A tenant is about to lose her home of 18 years because her son, who grew up there, grew up.
UPDATE 4/22: Virginia is now being officially evicted and is applying for a stay to remain in her home while she appeals the eviction. The LA Tenants Union is holding an action at her home this Thursday, 4/26 at 5pm in support. The FB event is here: https://www.facebook.com/events/271468293393313/
Before Jeff Byrd came along, there were seven rent-controlled bungalows at 1333 N Edgemont, a community of working class Latinx residents, many of them seniors. Then, a new landlord bought the building and Byrd, representing Cardinal Property Management, went on a campaign of harassment.
He refused to cash the tenants’ rent and tried to evict them for non-payment. He served notices to pay rent at an address in Corona, a city in Riverside two hours from Northeast LA, forcing tenants to mail rent rather than travel to personally deliver it. When unsuspecting tenants dropped their rent without proof of mailing, he lied about not receiving the rent, telling immigrant tenants that the sheriff would come lock them out (without due process) because they couldn’t prove payment.
He claimed he needed to fumigate the apartment multiple times a month, forcing the tenants to pack up all of their belongings each time. If they didn’t pack their things precisely enough, he tried to evict them based on claims of non-compliance with fumigation.
He knocked on tenant’s doors at all hours, offering them buy-out deals and pushing insidious cash-for-keys offers. Eventually, the tenants couldn’t take Byrd’s disruptive hassling, and they gave up. Virginia was the last tenant left.
Thanks to a court decision last week, Virginia is about to lose her home of 18 years because her son, who grew up there, grew up.
Virginia has lived with her now 32-year-old son in her Edgemont apartment since 2000. The building’s new landlord claimed that her son is an unlawful extra tenant in her apartment and, so far, the court has taken the side of the landlord. In a “tentative decision” made on March 6, the judge sided with Cardinal Property Management, finding “no merit” in the realities that a renter’s son, raised in the home, is a long-time tenant of the building, not merely “an additional person.”
Jeff Byrd, the harasser of Virginia and the other tenants at N Edgemont, exemplifies the distant, rich manager who will profit off this ruling if it is made final. Graduating from Stanford University with a B.A. in Sociology and an M.A. in Communications (an irony that barely necessitates pointing out), Byrd went on to be the Vice President for Finance at biotechnology company Epinex Diagnostics in Tustin, California. Similar to Boyle Heights developer BJ Turner, who lives on the Westside and invests in the East, Byrd currently resides in Trabuco Canyon, the multi-million dollar mansion-dotted foothills of Orange County, about one and a half hours away from East Hollywood.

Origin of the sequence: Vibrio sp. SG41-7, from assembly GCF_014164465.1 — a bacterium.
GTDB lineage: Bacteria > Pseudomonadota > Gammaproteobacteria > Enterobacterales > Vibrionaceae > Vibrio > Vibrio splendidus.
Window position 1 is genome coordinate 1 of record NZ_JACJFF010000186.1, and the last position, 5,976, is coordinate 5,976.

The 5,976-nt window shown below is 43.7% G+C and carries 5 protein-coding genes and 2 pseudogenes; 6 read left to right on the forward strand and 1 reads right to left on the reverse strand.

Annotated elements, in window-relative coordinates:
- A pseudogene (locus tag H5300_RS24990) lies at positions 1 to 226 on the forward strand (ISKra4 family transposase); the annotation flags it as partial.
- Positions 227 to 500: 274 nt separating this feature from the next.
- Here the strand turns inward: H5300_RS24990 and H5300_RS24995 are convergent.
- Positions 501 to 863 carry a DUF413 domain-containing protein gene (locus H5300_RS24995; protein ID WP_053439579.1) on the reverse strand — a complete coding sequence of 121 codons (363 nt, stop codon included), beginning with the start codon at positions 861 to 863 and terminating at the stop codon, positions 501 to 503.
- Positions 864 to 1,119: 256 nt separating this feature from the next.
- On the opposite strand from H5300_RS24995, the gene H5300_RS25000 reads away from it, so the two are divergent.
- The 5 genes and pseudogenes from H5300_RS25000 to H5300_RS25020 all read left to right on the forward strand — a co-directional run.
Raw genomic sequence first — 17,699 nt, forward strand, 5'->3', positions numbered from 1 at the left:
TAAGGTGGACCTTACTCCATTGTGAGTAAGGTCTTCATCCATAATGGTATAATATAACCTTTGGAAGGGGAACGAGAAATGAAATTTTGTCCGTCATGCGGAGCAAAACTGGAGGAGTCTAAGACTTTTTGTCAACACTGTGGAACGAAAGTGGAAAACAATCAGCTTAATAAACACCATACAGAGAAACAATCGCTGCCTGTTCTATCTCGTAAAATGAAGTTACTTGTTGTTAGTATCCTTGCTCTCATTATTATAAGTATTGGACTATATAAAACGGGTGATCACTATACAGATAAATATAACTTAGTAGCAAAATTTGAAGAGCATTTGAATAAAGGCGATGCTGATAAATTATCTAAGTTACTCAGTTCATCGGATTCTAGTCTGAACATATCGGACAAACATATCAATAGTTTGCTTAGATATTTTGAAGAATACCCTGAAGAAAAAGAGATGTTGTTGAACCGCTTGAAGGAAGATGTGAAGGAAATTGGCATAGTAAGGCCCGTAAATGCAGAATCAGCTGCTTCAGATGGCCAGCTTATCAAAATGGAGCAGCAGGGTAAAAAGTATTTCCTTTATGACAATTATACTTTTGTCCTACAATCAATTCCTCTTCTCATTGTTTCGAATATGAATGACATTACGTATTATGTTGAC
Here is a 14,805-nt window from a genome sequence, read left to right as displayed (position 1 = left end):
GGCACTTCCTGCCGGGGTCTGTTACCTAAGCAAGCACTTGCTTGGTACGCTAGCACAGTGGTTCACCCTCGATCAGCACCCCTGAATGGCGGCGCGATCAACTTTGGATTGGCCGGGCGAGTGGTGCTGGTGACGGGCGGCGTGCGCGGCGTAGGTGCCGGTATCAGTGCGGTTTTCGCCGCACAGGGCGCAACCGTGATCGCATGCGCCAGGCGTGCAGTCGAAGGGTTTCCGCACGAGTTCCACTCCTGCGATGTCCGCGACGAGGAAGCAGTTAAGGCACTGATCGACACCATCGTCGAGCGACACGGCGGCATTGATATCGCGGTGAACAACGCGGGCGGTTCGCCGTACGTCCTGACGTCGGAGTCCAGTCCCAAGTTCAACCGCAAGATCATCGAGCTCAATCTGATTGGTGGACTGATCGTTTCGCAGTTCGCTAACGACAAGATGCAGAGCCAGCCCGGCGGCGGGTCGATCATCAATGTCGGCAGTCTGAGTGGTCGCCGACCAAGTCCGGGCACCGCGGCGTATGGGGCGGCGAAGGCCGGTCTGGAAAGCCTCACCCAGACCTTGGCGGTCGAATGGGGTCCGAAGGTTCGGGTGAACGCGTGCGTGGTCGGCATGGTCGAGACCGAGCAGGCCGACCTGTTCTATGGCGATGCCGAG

While he made a home in the OC’s seclusion of riches, Byrd simultaneously made a history of harassing and eventually evicting Latinx families across Los Angeles — what he describes in an Epinex Q&A as having become “very involved in owning real estate and [having] created quite a portfolio. It started out as a hobby and turned into a business.” This self-description is spot on; evictions seem to be Byrd’s leisure and pleasure. For example, at marker 0:28 in a video made by the LA Tenants Union (LATU), Byrd is captured dancing gleefully in response to long-term residents losing their homes. Most of these now-evicted tenants paid $1,200 per month. As he told the court when he sued Virginia for back market-rate rent, Byrd plans to re-rent the units of 1333 N Edgemont at $2,800 per month, a rent increase that ensures more displacement in the area.
The potential loss of her home is personally devastating to Virginia: rent control allowed her to afford to stay in LA, and having to relocate in an area with market-rate rentals double and even triple what she has been paying would make it nearly impossible to find a reasonable new lease. This precedent is also systematically devastating for the entire city: it sets a model for landlords to evict any family the day their child turns 18. Wealthy, white flippers like Jeff Byrd can exploit the technicalities of the law to steal the (rent-controlled) homes of working class Latinx families. San Francisco has a law that protects tenants and their children when they turn 18; however, Los Angeles has not followed suit. Instead, the city is potentially setting a terrifying legal precedent for tenants with children, one that aids landlord harassment and abets property managers’ sneaky tactics.
In continuation with their fight for an anti-landlord harassment ordinance in the city, LATU is now running a GoFundMe for Virginia’s legal fees and potential moving costs. The goal of this campaign is to raise the same amount that a buy-out would have been, and to show Jeff Byrd that tenants take care of each other: there are more of us in Los Angeles than of him.